T20 cricket is perhaps the most misleadingly sold sport of all. The action is crunched into such a small time frame that to really follow it as a spectator, you need to concentrate fiercely. However, it is marketed almost as though it were a carnival. The cheerleaders, the loud music, the spot interviews, the incessant commentary, all the extracurricular activities prevent you from watching what is really happening.
In this IPL, a 17-year-old with no prior experience of playing official T20 cricket, has debuted in this atmosphere and has bowled offspin – an art modern limited-overs cricket is threatening to kill – for just 7.09 an over in the league stage. Just old-fashioned offspin: no doosras, no carrom balls. Harbhajan Singh is the only other specialist offspinner who gets to play regularly. Washington Sundar had bowled 14 of his 22 overs inside the Powerplay in the league stage. Among spinners, only Sunil Narine – with vast experience and variations at his disposal – had done it more often.
Because Sundar had taken just five wickets in the league matches, and because he doesn’t turn the ball both ways, he mostly flew under the radar. Until he took three wickets in the qualifier, the only curiosity had been around his name, which his father gave him to honour his own guardian, Mr Washington, who would buy him bats and pay his fees whenever needed. Sundar’s father was a cricketer himself who made it to Ranji probables but never to the main squad.
Nobody remembered Sundar’s overs before the qualifier because not much happened in them. He was a lot like Samuel Badree used to be, just inconspicuously bowling uneventful overs at the start of an innings – this season even Badree took a hat-trick. However, these inconspicuous uneventful overs pack in a lot of action, cat-and-mouse play, bluffs and double-bluffs. It needs someone who has been through it to describe this action, because the paraphernalia around T20 cricket rarely lets you get anywhere close to it as a spectator.
Sundar is just the man for it, and ESPNcricinfo met him before the qualifier. He has clarity of thought, and expresses it without platitudes of courage, attitude, intent and suchlike. He has bowled 22 balls to David Warner just for 24 runs, 14 balls to Shikhar Dhawan for 14, 10 balls to Ishan Kishan for 11, five balls to Virat Kohli for three, four balls to Jos Buttler for one, and 11 balls to Karun Nair for 14. He makes me repeat these numbers because he is not aware of them. He is clearly proud of them.
“It is challenging to be an offspinner,” he says. “Even in ODIs, with five fielders inside the circle, it is not easy. Out of every seven-eight batsmen, you will see at least five right-handers.” In limited-overs cricket, offspinners are clearly at the bottom of the food chain. There are restrictions on the field, and the bats are so heavy that mis-hits clear fielders, so beating batsmen in the air is not enough anymore. You need mystery, you need balls that will misbehave off the pitch, which on flat surfaces for limited-overs cricket happens only for legspinners. Left-arm orthodox bowlers still have the advantage of taking the ball away from a majority of batsmen. Offspinners have nothing going for them. Why, even R Ashwin, the No. 2 bowler in Tests whom Sundar replaced at the last moment for Rising Pune Supergiant, has not been able to complete his allotment in 12 of his last 24 T20 matches.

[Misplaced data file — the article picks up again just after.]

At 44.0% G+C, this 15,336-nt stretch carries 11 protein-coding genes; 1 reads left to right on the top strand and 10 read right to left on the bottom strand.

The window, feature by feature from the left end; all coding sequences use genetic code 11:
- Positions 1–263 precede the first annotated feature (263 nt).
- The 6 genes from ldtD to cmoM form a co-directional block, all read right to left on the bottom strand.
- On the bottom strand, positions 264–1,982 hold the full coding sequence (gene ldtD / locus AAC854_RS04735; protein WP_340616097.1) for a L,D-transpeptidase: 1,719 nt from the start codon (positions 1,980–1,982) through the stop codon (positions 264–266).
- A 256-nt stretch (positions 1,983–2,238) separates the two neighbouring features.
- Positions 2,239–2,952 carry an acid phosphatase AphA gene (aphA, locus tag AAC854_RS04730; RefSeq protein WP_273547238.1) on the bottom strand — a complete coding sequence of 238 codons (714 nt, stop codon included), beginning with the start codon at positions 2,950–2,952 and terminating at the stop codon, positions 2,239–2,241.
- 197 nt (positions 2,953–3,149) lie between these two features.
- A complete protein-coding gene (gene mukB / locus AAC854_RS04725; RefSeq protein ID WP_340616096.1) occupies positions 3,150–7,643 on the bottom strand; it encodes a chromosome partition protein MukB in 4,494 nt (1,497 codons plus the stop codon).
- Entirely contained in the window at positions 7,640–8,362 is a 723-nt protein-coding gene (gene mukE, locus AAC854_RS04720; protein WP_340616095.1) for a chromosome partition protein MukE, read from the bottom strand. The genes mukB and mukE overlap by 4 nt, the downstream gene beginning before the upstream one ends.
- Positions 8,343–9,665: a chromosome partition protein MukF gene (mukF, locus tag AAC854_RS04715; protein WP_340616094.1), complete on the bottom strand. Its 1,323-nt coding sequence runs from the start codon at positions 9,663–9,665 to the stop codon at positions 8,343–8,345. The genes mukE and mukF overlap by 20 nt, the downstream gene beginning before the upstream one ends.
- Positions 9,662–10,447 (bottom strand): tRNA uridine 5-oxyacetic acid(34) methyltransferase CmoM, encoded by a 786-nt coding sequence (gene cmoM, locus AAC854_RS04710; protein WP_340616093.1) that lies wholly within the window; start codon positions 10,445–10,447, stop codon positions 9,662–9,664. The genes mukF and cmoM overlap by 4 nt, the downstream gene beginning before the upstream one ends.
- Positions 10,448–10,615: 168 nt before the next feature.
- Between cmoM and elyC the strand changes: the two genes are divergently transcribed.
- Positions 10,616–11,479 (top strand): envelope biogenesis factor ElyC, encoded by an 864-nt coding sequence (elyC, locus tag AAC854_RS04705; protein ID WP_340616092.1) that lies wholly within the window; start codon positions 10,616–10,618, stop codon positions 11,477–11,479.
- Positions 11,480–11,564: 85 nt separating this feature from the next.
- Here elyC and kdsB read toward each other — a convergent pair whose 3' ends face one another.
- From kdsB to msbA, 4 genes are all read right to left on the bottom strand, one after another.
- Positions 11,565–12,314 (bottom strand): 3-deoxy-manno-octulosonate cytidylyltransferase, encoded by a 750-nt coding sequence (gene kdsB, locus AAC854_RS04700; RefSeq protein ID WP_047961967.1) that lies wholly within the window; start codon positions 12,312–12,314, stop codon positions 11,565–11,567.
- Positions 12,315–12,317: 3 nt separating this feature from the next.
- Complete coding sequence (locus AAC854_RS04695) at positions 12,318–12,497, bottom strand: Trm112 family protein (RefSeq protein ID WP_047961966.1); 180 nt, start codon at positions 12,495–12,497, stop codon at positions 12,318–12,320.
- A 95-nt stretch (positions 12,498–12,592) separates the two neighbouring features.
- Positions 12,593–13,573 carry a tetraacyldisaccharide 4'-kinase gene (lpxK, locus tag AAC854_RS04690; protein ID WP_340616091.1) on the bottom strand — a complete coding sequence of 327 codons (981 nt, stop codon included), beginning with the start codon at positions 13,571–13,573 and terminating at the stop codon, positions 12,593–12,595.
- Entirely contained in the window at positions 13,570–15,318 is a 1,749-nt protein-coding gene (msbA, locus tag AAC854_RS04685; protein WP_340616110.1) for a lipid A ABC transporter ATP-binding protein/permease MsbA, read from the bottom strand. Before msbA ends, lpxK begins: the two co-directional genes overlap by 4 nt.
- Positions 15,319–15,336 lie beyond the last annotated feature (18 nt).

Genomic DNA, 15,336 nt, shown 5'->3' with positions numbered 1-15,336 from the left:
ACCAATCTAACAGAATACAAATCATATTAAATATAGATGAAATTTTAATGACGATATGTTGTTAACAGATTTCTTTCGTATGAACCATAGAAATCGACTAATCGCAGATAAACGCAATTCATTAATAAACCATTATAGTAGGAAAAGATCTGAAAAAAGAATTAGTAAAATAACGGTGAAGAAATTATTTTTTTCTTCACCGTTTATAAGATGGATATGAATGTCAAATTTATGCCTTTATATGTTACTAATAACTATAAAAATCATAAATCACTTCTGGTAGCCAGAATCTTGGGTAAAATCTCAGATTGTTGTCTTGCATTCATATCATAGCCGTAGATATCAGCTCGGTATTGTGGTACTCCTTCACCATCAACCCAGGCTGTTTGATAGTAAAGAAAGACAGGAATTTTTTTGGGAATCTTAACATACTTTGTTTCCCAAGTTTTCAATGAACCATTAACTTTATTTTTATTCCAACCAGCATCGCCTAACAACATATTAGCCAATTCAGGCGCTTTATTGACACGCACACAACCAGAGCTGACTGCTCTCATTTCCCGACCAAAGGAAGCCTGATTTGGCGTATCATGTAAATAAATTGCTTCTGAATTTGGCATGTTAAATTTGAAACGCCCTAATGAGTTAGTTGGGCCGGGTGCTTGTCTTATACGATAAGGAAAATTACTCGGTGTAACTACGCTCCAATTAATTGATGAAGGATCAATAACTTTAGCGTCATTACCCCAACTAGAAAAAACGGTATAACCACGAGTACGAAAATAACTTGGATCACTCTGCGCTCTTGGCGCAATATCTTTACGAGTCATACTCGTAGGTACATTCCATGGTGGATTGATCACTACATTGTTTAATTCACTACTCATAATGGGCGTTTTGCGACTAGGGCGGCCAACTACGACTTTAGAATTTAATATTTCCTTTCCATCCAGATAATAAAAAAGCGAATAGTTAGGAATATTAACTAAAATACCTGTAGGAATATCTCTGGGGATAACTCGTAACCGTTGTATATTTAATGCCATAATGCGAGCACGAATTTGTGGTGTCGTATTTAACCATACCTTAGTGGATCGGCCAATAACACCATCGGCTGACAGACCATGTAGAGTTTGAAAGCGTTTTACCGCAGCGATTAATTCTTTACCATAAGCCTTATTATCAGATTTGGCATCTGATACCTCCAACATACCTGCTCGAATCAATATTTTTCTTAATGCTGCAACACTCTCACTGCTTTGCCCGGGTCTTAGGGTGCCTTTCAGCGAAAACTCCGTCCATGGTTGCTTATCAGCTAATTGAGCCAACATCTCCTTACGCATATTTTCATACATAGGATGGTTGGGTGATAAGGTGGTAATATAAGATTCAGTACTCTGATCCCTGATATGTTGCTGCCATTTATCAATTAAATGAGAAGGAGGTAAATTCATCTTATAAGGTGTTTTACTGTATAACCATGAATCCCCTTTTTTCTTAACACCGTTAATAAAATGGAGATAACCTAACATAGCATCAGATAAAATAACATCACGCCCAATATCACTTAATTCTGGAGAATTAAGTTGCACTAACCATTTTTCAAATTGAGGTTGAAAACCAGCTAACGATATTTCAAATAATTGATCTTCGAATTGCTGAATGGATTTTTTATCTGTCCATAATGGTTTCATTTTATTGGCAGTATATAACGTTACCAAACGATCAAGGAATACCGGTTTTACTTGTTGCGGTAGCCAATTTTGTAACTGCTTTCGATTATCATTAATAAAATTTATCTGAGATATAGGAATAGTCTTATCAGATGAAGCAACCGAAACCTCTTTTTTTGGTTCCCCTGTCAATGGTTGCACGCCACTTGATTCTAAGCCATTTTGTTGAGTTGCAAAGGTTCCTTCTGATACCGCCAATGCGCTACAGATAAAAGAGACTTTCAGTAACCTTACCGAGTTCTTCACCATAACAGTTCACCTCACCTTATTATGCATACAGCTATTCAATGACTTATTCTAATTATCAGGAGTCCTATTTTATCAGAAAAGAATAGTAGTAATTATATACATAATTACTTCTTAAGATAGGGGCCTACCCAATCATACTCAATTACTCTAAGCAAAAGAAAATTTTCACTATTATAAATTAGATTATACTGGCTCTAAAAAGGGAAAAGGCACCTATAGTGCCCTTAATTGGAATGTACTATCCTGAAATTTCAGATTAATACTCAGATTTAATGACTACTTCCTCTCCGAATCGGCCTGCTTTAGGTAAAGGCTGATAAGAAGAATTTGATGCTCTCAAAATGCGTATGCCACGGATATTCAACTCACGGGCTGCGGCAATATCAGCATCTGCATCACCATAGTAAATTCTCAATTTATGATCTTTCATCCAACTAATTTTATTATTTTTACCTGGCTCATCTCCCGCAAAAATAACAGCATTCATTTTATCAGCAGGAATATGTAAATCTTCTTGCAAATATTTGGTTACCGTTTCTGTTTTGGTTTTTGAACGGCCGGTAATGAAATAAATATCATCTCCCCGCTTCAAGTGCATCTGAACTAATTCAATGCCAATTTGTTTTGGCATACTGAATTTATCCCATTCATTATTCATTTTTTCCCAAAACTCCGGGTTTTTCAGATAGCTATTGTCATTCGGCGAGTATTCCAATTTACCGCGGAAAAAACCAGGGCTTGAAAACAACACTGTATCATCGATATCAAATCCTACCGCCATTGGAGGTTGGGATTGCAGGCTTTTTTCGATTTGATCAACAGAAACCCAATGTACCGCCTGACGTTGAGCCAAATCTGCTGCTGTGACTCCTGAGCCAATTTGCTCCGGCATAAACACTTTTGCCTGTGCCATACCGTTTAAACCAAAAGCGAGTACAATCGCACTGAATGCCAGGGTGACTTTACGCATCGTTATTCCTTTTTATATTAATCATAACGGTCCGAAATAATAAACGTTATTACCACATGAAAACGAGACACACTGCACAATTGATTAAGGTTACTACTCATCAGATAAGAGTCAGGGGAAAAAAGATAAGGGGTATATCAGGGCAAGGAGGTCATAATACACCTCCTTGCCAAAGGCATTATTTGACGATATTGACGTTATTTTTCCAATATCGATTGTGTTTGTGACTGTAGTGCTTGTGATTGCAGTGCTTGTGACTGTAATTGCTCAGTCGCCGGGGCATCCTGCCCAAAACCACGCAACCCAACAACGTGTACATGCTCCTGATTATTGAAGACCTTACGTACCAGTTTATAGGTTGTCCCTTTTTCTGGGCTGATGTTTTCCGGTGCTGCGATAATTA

In this offspinner-unfriendly world, on April 17, at the Bengaluru airport, coach Stephen Fleming told Sundar to stay prepared. He was going to play the next match, at home on April 22, against Sunrisers Hyderabad because they had three left-hand batsmen in David Warner, Shikhar Dhawan and Yuvraj Singh. Fleming didn’t need to tell him he was to open. “Because they open with two left-handers, obviously I should be opening the bowling,” he says.
Sundar was happy he was starting his T20 career bowling to David Warner, with only two fielders inside the circle, and no doosras in his bag. “I prefer the new ball,” he says. “I prefer bowling even in the slog overs. I have bowled a lot in the slog overs. I have got good yorkers. I prefer bowling in whatever situation. It is challenging. It gives you an opportunity to do good for your team. To contribute as much as possible for your team.”
There is something to be said for how the Pune management has managed young talent. The thinking is clear, the communication is made well in advance, and the youngsters feel at home. Hrishikesh Kanitkar, member of the coaching staff at Pune and the coach of Tamil Nadu, recommended Sundar as the replacement for Ashwin, based mainly on his economy rate of 3.93 in his debut List-A season during which his state side won both the domestic 50-over tournaments. Sundar refers to his IPL coach and captain as Flem and Smudge; it takes years to get rid of the “sir” and “bhai” for youngsters in Indian dressing rooms.
So Sundar sat with analyst A Prasanna to figure out what the go-to shots and release shots were for the batsmen he was going to bowl to. He realised there wasn’t much to go by. “He hits everywhere,” Sundar says of Warner. “If you bowl up, he will hit you over yourself. He has switch-hits, he has sweeps, he goes over midwicket.”
There was enough time in the five days leading up to the game to be nervous and then attain clarity of plans. So the basic plan was made: “Back of a length, on the stumps, cramp him up. Even then he will switch-hit. It is really challenging with only two men inside the circle.”
The pressure from days of thinking evaporated once Sundar stepped onto the field. “Being clear about my plans has been working for me,” he says. “I am clear with what I should do. I am clear with what is my strength. I have a few plans for different batsmen for different situations.”
This is where things get difficult, though. It is not as easy as knowing your strength, deciding what you are going to bowl and trying to execute it. Batsmen such as Warner move around, both along the crease and up and down the pitch. In the first match, however, perhaps because this was the first time Warner was seeing Sundar bowl, he didn’t try his release shots. He waited for a mistake from the youngster, which he didn’t make. The only thing Warner tried to put Sundar off was the regulation sweep, but Sundar held his own.